falciform ligament
attaches liver to the anterior abdominal wall; round ligament of liver found in inferior margin
lobes of liver
right lobe, left lobe, caudate lobe, quadrate lobe (C & Q seen in posterior view only)
segments of liver
8 Segments; each supplied by a branch of the left or right hepatic artery and portal vein; each drained by a branch of the left or right hepatic duct; hepatic veins lie intersegmentally, eventually draining into the IVC
bile duct pathways
left and right hepatic ducts > common hepatic duct > cystic duct > bile duct

bile duct > pancreatic duct > hepatoduodenal ampulla > major duodenal papilla
located in the right upper quadrant; store bile when bile duct sphincter
bare area of liver
part of liver uncovered by peritoneum, adjacent to diaphragm
bile duct sphincter
bile duct has a smooth muscle sphincter associated with it; when contracted, this sphincter forces the bile back into the cystic duct and gallbladder, where it is stored
intraperitoneal; located in the left upper quadrant, deep to ribs 9-11; typically the size of a fist; lies just inferior to the diaphragm and is in close proximity to the left kidney, tail of the pancreas, and stomach
enlargement of the spleen due to disease; can result in the spleen being palpable inferior to the left costal margin
where vessels/nerves enter/exit the spleen; tail of pancreas is in contact with hilum
abdominal aorta
extends from the aortic hiatus of diaphragm (T12) to its bifurcation into left and right common iliac arteries (L4)
paired branches of abdominal aorta
supply primarily retroperitoneal organs (e.g., kidneys, suprarenal glands) and gonads
unpaired branches of abdominal aorta
supply the abdominal organs; celiac trunk (T12); superior mesenteric artery (SMA, L1); inferior mesenteric artery (IMA, L3)
celiac trunk branches
supply foregut derivatives and spleen; 3 branches emerge immediately: left gastric artery, splenic artery, common hepatic artery
left gastric artery
branch of celiac trunk; courses along lesser curvature (in lesser omentum); feeds to esophageal arteries
splenic artery
branches off celiac trunk; tortuous course posterior to the body and tail of the pancreas; splits into short gastric arteries and left gastro-omental artery (courses along greater curvature in greater omentum)
common hepatic artery
branches off celiac trunk; splits into proper hepatic and gastroduodenal artery
proper hepatic artery
branches from common hepatic artery; courses in hepatoduodenal ligament; part of portal triad; splits into right gastric artery and right and left hepatic arteries
right gastric artery
branches from proper hepatic artery; courses along lesser curvature (in lesser omentum); anastomoses with left gastric artery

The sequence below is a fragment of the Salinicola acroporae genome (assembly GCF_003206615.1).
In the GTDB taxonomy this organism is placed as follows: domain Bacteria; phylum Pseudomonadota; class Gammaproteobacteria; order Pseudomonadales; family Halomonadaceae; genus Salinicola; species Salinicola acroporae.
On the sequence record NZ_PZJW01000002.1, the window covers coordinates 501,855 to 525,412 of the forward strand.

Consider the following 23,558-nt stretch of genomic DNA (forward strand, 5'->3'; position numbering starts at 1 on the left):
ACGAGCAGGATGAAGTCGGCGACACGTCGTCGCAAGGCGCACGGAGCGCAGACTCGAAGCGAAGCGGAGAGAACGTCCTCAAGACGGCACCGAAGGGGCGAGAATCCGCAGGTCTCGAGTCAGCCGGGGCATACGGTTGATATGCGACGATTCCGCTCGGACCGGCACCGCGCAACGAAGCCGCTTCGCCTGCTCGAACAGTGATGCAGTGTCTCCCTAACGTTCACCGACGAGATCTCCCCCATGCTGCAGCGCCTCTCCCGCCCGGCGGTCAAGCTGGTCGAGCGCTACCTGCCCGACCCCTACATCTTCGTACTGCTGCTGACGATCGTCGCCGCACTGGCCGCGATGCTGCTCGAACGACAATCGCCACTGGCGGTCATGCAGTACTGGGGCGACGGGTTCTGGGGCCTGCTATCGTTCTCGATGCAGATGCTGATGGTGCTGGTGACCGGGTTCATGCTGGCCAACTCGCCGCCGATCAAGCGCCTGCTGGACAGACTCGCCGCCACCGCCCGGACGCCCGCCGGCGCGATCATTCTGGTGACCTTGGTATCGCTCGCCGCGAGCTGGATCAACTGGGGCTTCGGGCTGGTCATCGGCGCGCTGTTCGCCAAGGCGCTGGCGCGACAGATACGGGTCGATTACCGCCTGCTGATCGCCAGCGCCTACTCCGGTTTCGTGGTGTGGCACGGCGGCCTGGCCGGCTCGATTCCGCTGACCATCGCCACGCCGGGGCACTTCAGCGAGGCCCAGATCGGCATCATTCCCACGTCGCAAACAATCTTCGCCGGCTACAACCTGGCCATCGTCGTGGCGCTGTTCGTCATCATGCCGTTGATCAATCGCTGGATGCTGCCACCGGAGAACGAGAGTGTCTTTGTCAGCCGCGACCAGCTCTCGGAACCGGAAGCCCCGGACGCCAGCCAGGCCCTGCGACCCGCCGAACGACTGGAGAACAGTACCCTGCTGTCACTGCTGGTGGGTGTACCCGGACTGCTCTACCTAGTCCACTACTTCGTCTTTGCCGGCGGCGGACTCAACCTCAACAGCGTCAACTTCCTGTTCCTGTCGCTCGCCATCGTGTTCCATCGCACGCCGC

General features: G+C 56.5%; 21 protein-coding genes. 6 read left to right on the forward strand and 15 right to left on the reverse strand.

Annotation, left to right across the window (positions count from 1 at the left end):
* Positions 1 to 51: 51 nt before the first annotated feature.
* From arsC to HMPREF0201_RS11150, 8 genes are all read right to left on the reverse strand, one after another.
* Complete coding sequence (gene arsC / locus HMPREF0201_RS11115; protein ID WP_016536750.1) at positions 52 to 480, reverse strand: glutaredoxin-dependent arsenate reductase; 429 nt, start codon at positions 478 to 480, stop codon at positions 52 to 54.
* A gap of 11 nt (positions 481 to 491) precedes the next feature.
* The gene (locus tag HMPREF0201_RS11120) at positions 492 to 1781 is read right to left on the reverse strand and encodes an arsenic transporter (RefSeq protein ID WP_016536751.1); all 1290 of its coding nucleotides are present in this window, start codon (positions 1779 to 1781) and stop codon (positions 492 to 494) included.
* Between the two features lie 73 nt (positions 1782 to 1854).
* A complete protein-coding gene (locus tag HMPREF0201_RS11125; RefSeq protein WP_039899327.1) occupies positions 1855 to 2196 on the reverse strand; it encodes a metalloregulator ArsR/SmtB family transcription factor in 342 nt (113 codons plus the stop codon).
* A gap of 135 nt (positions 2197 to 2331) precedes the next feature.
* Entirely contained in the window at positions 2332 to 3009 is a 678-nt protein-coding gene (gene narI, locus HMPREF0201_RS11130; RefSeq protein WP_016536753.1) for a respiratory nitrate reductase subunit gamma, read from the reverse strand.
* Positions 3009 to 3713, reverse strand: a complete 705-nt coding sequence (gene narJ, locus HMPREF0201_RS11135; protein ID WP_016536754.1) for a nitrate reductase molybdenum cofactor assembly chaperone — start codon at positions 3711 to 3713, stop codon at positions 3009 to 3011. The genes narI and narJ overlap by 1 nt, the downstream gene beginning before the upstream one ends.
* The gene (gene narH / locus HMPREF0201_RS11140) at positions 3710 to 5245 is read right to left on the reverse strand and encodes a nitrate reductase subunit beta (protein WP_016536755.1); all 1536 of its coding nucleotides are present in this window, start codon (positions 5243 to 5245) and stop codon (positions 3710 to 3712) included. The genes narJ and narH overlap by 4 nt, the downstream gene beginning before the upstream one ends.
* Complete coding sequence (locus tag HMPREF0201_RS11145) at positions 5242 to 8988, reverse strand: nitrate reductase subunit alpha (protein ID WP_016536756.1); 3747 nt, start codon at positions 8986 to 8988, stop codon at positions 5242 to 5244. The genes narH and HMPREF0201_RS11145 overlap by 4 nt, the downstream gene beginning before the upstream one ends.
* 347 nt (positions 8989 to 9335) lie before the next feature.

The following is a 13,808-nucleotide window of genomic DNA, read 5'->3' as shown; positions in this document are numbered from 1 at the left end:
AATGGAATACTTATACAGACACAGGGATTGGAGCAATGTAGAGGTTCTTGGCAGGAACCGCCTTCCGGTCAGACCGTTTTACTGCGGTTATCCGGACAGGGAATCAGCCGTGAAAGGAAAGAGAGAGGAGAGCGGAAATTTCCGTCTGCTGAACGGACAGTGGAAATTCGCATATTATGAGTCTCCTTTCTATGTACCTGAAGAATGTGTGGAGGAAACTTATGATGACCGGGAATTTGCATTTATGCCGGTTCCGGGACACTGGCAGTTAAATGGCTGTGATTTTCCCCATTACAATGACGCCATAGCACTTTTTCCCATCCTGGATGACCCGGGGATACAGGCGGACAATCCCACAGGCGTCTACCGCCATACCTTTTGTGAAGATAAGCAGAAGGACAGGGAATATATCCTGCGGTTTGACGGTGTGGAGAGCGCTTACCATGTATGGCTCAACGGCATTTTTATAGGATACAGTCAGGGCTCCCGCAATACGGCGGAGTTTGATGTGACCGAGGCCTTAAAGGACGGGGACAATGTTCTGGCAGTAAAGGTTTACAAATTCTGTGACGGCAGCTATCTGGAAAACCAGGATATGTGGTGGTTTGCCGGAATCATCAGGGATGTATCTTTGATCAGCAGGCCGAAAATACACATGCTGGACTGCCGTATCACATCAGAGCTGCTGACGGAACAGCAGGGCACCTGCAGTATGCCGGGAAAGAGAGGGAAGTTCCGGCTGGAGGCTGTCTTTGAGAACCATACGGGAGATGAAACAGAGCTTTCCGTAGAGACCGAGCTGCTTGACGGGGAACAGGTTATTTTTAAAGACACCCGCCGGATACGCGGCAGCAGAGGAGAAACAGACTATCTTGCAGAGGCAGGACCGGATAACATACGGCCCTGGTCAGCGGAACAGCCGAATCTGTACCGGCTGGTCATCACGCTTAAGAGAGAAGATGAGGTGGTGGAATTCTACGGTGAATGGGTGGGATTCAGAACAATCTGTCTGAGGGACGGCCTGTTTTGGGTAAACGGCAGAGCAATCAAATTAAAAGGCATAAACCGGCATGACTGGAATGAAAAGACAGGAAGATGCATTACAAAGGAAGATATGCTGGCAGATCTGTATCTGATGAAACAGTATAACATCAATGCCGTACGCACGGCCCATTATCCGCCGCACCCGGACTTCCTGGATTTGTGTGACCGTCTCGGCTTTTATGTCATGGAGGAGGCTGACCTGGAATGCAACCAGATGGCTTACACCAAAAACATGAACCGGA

right and left hepatic arteries
branches from proper hepatic artery; terminal branches of proper hepatic artery that supply the liver; cystic artery usually arises from the right hepatic a.
gastroduodenal artery
branches from common hepatic artery; courses posterior to the 1st duodenum; branches into right gastro-omental artery and anterior and posterior superior pancreaticoduodenal arteries
(which anastomose with APIPA)
right gastro-omental artery
branches from gastroduodenal artery; courses along greater curvature (in greater omentum); anastomoses with left gastro-omental artery
left gastro-omental artery
branches from splenic artery; courses along greater curvature (in greater omentum); anastamoses with right gastro-omental
caval (systemic) system of abdomen
these veins drain structures in the retroperitoneal space, parallel to the paired branches of the aorta, and drain into the inferior vena cava (IVC)
portal system
has three main tributaries:
splenic vein, superior mesenteric vein, inferior mesenteric vein; oxygen poor/nutrient rich blood from the abdominal organs eventually drains into the portal vein, which enters the liver; liver detoxifies /processes the blood, which then empties into the IVC via the hepatic veins (part of the caval system of veins);
what are portal-caval anastomoses?
portal system vessels have no valves so can flow either direction; anastomoses between portal and caval vessels provide alternative routes for venous circulation if blood flow through the liver is obstructed (portal hypertension)
areas of portal-caval anastomoses (4)
umbilicus; distal esophagus; colon (ascending/descending); rectum / Anus
portal-caval anastomoses around the distal esophagus
esophageal veins drain into either the azygos system (caval) or left gastric vein (portal); dilated esophageal varices can rupture, resulting in potentially fatal bleeding
portal system in foregut
there is no ‘celiac vein’ but otherwise, the veins course alongside and share the names of the arteries
portal vein
part of portal triad that courses in hepatoduodenal ligament; tributaries: cystic veins, R/L gastric veins, splenic vein (short gastric veins, L gastro-omental vein), superior mesenteric vein (R gastro-omental vein, APSPV)
fetal circulation in abdomen
oxygen rich blood enters the fetus via the umbilical vein;
oxygen rich blood then bypasses the liver via the ductus venosus; oxygen poor blood leaves the fetus via the umbilical arteries
foregut lymphatics
lymph drains to the celiac lymph nodes; lymph then travels to the chyle cistern, and onto the thoracic duct
foregut parasympathetic innervation
Preganglionic cell bodies: brain (CN X); Preganglionic fibers: vagus nn. ; Postganglionic cell bodies and fibers: walls of organs
foregut sympathetic innervation
Preganglionic CB: lateral horn of the thoracic spinal cord; Preganglionic fibers: ventral root > spinal nerve > white ramus communicans > sympathetic trunk > greater splanchnic nerve (T5-T9); postganglionic CB: celiac ganglion; postganglionic fibers: follow arterial branches to their organ targets
foregut visceral pain innervation
follow the sympathetic pathways back to the spinal cord; foregut visceral pain is typically referred to the area at and inferior to the costal margin
round ligament of liver
adult remnant of umbilical vein; found in the inferior margin of the falciform ligament
medial umbilical ligaments
adult remnants of umbilical arteries